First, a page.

Duration AF (years) 8.7 ± 9.6 3.2 ± 3.6 0.06
Permanent AF (# patients) 2 4 ns
Anti-arrhythmic Drug (#) 2.3 ± 1.1 1.3 ± 0.7 0.02
LA vol Index (cc/m^2) 42.0 40.6 ns
Prior ablation (# patients) 5 5 ns
BMI (kg/m^2) 31.9 ± 3.2 31.9 ± 3.2 ns
Hypertension (# patients) 7 5 ns
Diabetes (# patients) 1 3 ns
Dyslipidemia (# patients) 7 4 ns
Cardiomyopathy (# patients) 0 3 ns
Coronary disease (# patients) 2 3 ns
Pulmonary disease (# patients) 3 2 ns

AF=atrial fibrillation, BMI=body mass index, LA vol=left atrial volume, ns=not significant

Table 2. Procedural Characteristics and Outcomes
CartoSound (n=10) CartoMerge (n=10) p value
WACA 8 8 ns
Duration CA (minutes) 269.5 252.3 ns
Mitral Line Ablation 0 8
Roof Line Ablation 0 4
Accessory PV Ablation 0 4
CTI ablation 10 10 ns
Prophylactic AAD at DC 5 5 ns
Days of follow-up 110 ± 20 219 ± 10 0.005
Recurrent AF 4 4 0.37

AAD=anti-arrhythmic drug, AF=atrial fibrillation, CA=catheter ablation, CTI=cavotricuspid isthmus, DC=post-procedural hospital discharge, PV=pulmonary vein, WACA=wide area catheter ablation

There was no radiation exposure in the CartoSound group outside of intraprocedural fluoroscopy. Radiation from fluoroscopy with CartoSound was not significantly different from CartoMerge (151±43 vs. 174 ± 130 mGycm^2, p=0.6) Figure 1. In the CartoMerge group, patients received pre-ablation CT scans with an average radiation dose of 8.9 ± 2.3 mSv per scan.

Figure 1. Fluoroscopy Dose Area-Product: Fluoroscopy is a minor contributor to overall ionizing radiation associated with atrial fibrillation ablation. There is no significant difference in intra-procedural radiation from fluoroscopy between ultrasound-guided imaging (CartoSound) and conventional CT-imaging (CartoMerge) (p=0.6)


Medical imaging procedures are gaining recognition as an important source of exposure to ionizing radiation in the United States, potentially resulting in high cumulative effective doses.6 While it is difficult to extrapolate cancer risks from large population-based studies and apply them to individual patients, every effort should be made to decrease levels of ionizing radiation when possible.

The primary aim of this study was to increase awareness of how much ionizing radiation is associated with each AF ablation. Measuring actual radiation doses (not estimates), we found that case–controls at our institution were receiving nearly 10 mSv per pre-ablation CT scan. Assuming that an average posterior and lateral chest x-ray is 0.10 mSv, this is equivalent to almost 100 chest x-rays.3 While the attributable cancer risk can only be inferred from existing studies of large epidemiologic proportions, as outlined by the BEIR VII registry,7 a cumulative radiation dose of 19.4 mSv in a population of radiation workers translated into an excess risk ratio of 0.97.8 With current practice favoring serial AF ablations, three AF ablations could theoretically result in 30 mSv of cumulative radiation.2 In these cases, organ equivalent doses to specific tissues such as breast and lung are even higher potentially increasing the lifetime attributable risks of cancer.9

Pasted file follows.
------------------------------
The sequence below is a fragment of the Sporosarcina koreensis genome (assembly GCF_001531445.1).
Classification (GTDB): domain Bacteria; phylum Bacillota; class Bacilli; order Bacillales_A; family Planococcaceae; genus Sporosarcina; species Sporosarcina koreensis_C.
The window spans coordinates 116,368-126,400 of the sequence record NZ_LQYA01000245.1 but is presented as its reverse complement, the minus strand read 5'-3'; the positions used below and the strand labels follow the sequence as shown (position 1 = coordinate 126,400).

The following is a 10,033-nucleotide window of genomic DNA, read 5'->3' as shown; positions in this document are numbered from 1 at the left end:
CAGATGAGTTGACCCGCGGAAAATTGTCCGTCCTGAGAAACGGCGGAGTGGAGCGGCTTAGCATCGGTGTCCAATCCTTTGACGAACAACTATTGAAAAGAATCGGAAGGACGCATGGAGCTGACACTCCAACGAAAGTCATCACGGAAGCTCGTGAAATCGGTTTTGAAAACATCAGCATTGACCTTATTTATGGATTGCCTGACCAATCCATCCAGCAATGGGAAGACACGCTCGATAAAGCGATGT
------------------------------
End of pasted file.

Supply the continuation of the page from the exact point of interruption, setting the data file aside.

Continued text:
The approach to decreasing ionizing radiation associated with AF is two-fold. The first goal is to assess ways to decrease ionizing radiation associated with pre-ablation CT scans. Beginning with the patient, diligence in ensuring IV site integrity is paramount, and would have prevented extravasation of contrast dye in one patient who received twice the dose of ionizing radiation following a failed CT study. Additionally, reviewing CT images revealed that some patients had a field of view (FOV) extending as far inferiorly as the diaphragm. Recognizing that an extended FOV increased radiation exposure without clinical merit, we limited FOV to focus on just the left atrium and the pulmonary veins. In further consultation with our radiology department, additional technical adjustments were made to the CT scanner that reduced ionizing radiation to nearly 2 mSv per pre-ablation CT scan, without compromising imaging objectives. As techniques evolve to reduce radiation by adjusting CT imaging protocols, a plan to reinforce these protocols is paramount, as is now being done at our institution.

The second approach is to find alternative imaging modalities that reduce or eliminate ionizing radiation. This feasibility study suggests an alternative approach to CT-guided AF ablation by demonstrating non-inferiority of an ultrasound guided method. The use of ultrasound-guidance safely eliminates the need for CT scans, which in turn eliminates the major source of radiation associated with catheter ablation. While this is only a feasibility study, rates of clinical freedom from AF (after a trial of previously ineffective AADs for 120 days) were similar between the 2 groups, and neither group had short-term adverse events within the first 30 days post-procedure.

In addition to a small sample size, there are several other limitations to this study. Baseline characteristics between the two groups were not identical, as the CartoSound group had a longer duration of AF and had been tried on more AADs prior to ablation. Additionally, there were differences in ablation technique between the 2 groups; the CartoSound group had fewer linear line ablations, which may have resulted in increased pro-arrhythmic potential. Additionally, there is a learning curve associated with performing ICE-guided catheter ablation.

While there are several approaches that can be used to decrease ionizing radiation doses associated with AF ablation, an ultrasound-only guided approach may emerge as a solution to moderate radiation doses associated with protocol-driven CT imaging.


With the rising concern of cumulative ionizing radiation exposure associated with medical imaging procedures, we address the sources of radiation associated with atrial fibrillation ablation. Pre-ablation computed tomography scans are a major source of radiation exposure, and are routinely performed on patients undergoing catheter ablation. We demonstrate the potential use of ultrasound-guided catheter ablation as an alternative to CT-imaging.